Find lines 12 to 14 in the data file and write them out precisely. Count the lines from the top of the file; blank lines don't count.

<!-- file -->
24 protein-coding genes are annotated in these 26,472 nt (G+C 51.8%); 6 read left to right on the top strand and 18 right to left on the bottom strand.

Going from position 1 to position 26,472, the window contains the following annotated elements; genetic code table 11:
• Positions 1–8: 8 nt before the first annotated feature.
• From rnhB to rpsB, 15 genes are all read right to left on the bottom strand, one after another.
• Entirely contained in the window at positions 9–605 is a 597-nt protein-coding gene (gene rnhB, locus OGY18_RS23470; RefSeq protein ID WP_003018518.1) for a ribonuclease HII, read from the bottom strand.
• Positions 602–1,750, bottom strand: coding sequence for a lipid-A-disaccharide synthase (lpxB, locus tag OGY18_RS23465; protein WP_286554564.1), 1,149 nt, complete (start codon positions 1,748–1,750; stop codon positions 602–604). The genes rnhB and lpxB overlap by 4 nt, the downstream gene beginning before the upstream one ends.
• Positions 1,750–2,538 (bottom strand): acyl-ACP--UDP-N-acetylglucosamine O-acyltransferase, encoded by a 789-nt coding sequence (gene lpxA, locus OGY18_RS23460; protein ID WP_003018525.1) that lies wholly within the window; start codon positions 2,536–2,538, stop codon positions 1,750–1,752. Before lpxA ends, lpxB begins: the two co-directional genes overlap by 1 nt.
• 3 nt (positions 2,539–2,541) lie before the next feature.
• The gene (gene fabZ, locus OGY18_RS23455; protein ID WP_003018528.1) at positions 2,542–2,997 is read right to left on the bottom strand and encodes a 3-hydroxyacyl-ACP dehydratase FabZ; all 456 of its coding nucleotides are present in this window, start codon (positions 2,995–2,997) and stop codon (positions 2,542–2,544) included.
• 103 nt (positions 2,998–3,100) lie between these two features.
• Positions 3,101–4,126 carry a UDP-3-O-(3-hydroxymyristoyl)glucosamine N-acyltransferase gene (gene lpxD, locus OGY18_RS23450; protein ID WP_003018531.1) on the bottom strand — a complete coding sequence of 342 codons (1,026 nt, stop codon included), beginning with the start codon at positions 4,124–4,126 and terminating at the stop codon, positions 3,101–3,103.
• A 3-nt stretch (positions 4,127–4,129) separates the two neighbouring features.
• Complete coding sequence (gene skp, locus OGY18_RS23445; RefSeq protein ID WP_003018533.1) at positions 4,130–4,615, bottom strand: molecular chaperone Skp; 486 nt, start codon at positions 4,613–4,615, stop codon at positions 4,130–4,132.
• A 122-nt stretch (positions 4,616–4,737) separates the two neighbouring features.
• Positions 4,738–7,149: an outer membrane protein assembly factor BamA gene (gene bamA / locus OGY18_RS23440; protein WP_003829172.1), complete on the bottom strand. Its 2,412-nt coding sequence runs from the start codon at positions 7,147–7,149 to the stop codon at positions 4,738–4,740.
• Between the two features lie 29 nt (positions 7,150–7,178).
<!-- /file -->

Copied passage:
• A 3-nt stretch (positions 4,127–4,129) separates the two neighbouring features.
• Complete coding sequence (gene skp, locus OGY18_RS23445; RefSeq protein ID WP_003018533.1) at positions 4,130–4,615, bottom strand: molecular chaperone Skp; 486 nt, start codon at positions 4,613–4,615, stop codon at positions 4,130–4,132.
• A 122-nt stretch (positions 4,616–4,737) separates the two neighbouring features.